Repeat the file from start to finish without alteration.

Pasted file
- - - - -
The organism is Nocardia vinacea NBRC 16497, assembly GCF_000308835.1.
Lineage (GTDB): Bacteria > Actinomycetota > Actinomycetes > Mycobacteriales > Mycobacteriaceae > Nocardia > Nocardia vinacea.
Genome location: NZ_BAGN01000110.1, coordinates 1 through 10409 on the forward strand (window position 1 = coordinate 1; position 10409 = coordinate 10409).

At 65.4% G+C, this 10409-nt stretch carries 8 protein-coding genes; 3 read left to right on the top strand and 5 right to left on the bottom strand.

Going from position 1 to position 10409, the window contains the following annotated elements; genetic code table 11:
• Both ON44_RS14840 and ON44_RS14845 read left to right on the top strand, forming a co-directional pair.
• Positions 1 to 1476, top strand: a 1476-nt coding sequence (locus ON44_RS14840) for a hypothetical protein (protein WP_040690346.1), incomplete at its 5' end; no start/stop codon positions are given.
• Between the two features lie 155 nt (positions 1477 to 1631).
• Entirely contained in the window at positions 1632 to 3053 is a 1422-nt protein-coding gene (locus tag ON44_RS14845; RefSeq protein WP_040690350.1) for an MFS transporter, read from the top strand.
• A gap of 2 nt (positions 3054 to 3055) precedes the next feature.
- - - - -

The organism is Nocardia vinacea NBRC 16497, assembly GCF_000308835.1.
Lineage (GTDB): Bacteria > Actinomycetota > Actinomycetes > Mycobacteriales > Mycobacteriaceae > Nocardia > Nocardia vinacea.
Genome location: NZ_BAGN01000110.1, coordinates 1 through 10409 on the forward strand (window position 1 = coordinate 1; position 10409 = coordinate 10409).

At 65.4% G+C, this 10409-nt stretch carries 8 protein-coding genes; 3 read left to right on the top strand and 5 right to left on the bottom strand.

Going from position 1 to position 10409, the window contains the following annotated elements; genetic code table 11:
• Both ON44_RS14840 and ON44_RS14845 read left to right on the top strand, forming a co-directional pair.
• Positions 1 to 1476, top strand: a 1476-nt coding sequence (locus ON44_RS14840) for a hypothetical protein (protein WP_040690346.1), incomplete at its 5' end; no start/stop codon positions are given.
• Between the two features lie 155 nt (positions 1477 to 1631).
• Entirely contained in the window at positions 1632 to 3053 is a 1422-nt protein-coding gene (locus tag ON44_RS14845; RefSeq protein WP_040690350.1) for an MFS transporter, read from the top strand.
• A gap of 2 nt (positions 3054 to 3055) precedes the next feature.